Potential of the natural products against leishmaniasis in Old World - a review of in-vitro studies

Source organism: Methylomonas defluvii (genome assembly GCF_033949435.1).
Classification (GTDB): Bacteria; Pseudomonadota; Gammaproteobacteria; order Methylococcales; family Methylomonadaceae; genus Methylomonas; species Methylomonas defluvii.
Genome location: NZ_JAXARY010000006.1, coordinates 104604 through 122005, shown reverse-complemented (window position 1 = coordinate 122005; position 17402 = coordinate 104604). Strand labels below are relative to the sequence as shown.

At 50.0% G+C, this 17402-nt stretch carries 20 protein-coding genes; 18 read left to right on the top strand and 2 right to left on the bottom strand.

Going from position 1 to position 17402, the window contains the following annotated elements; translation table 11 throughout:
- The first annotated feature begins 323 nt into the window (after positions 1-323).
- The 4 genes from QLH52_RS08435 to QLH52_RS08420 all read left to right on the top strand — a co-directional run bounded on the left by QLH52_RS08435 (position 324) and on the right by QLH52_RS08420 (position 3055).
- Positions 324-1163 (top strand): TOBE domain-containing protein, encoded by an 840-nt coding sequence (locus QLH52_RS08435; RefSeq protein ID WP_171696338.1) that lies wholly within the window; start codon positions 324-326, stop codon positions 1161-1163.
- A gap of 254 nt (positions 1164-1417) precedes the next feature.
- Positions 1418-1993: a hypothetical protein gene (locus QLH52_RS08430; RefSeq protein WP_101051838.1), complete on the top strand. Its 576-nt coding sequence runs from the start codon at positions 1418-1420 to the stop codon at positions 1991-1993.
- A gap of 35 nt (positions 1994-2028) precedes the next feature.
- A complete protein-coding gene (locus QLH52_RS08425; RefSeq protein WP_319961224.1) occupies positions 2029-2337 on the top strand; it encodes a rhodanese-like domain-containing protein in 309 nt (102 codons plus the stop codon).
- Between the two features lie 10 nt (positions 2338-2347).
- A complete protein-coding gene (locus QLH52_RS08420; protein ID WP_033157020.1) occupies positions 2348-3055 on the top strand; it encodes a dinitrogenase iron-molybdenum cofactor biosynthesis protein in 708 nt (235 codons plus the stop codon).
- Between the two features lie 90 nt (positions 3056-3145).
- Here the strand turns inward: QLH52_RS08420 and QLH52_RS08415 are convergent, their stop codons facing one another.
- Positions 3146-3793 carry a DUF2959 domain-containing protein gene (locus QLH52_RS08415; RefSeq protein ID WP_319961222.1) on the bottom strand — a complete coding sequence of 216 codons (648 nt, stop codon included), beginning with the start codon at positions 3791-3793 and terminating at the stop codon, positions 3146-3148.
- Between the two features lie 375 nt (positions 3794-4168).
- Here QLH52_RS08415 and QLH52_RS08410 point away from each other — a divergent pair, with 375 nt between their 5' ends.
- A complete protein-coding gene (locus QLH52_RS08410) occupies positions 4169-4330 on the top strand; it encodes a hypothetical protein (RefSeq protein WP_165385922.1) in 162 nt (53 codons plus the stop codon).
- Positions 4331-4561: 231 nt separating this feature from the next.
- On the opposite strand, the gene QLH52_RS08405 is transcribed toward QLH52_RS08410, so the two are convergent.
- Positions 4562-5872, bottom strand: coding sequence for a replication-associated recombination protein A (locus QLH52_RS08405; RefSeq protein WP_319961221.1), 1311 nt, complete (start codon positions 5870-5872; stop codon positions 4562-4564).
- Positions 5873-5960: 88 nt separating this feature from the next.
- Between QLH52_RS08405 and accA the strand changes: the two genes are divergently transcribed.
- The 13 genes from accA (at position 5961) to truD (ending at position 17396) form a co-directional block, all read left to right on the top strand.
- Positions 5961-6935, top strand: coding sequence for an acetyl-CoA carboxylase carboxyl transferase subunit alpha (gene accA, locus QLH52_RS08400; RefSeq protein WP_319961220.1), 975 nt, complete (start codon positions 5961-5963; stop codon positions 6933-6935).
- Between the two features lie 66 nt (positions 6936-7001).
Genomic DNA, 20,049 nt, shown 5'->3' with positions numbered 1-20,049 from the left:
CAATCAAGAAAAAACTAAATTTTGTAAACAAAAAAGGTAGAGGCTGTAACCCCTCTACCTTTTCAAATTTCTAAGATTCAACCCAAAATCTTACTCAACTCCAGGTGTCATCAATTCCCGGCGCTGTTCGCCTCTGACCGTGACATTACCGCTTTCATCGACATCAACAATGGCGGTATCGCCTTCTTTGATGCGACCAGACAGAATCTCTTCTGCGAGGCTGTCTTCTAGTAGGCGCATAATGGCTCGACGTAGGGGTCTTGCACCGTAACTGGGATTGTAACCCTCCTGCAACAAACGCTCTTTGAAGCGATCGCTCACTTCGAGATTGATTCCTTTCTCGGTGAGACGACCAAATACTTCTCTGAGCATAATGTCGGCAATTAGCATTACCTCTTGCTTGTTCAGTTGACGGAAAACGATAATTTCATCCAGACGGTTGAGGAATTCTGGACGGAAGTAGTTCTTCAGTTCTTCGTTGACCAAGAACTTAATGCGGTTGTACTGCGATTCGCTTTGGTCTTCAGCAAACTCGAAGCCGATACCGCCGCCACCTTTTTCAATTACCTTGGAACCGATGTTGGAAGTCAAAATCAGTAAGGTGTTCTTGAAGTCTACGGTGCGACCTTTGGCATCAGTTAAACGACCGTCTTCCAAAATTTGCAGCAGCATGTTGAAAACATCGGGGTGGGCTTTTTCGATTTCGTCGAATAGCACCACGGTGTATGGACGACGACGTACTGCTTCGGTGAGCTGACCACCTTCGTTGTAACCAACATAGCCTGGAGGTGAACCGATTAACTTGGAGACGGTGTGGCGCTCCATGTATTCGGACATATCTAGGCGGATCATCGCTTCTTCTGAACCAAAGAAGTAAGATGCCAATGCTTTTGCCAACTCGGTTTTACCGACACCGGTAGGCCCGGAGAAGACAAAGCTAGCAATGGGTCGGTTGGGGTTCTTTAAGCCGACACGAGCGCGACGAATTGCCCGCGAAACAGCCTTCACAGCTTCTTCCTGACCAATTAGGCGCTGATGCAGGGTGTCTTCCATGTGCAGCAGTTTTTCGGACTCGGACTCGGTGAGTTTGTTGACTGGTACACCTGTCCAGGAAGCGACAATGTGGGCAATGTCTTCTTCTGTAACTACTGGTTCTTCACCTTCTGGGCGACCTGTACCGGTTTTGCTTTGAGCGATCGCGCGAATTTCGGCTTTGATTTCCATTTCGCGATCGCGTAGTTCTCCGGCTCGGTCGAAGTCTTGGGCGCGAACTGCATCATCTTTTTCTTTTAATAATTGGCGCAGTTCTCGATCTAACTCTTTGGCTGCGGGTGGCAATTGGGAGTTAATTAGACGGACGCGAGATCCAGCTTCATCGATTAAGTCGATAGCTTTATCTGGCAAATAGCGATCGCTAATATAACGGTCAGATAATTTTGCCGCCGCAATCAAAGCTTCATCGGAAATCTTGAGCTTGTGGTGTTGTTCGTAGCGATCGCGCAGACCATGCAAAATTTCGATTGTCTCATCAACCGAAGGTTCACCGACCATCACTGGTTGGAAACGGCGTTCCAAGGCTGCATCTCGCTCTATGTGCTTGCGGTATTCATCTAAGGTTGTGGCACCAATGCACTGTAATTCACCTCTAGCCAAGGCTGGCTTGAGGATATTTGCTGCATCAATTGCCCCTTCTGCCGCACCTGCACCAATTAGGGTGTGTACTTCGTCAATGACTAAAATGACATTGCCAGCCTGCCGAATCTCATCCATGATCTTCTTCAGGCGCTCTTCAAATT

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Leishmaniasis is a vector-borne disease among the 10 most Neglected Tropical Diseases with diverse clinical manifestations caused by protozoan parasites of the Leishmania genus. Around 80% of leishmaniasis cases are found in the Old World affecting populations mainly in low and middle-income countries. Its control relies mostly on chemotherapy which still presents many drawbacks. Natural products may offer an inexhaustible source of chemical diversity with therapeutic potential. Despite the lack of knowledge on traditional products with activity against Leishmania parasites, many reports describe the search for natural extracts and compounds with antileishmanial properties against promastigote and amastigote parasite forms. This review summarizes the research of 74 publications of the last decade (2008–2018) focused on the identification of endemic plant-derived products that are active against Old World Leishmania parasites responsible for cutaneous and visceral leishmaniasis. The present review combines data on antileishmanial activity of 423 plants species, belonging to 94 different families, including a large range of crude extracts which lead to the isolation of 86 active compounds. Most studied plants came from Asia and most promising plant families for antileishmanial activity were Asteraceae and Lamiaceae. From the chemical point of view, terpenoids were the most frequently isolated natural products. These studies suggest that natural products isolated from Old World flora are a rich source of new chemical scaffolds for future leishmaniasis treatment as well as for other Neglected Tropical Diseases warranting further investigation.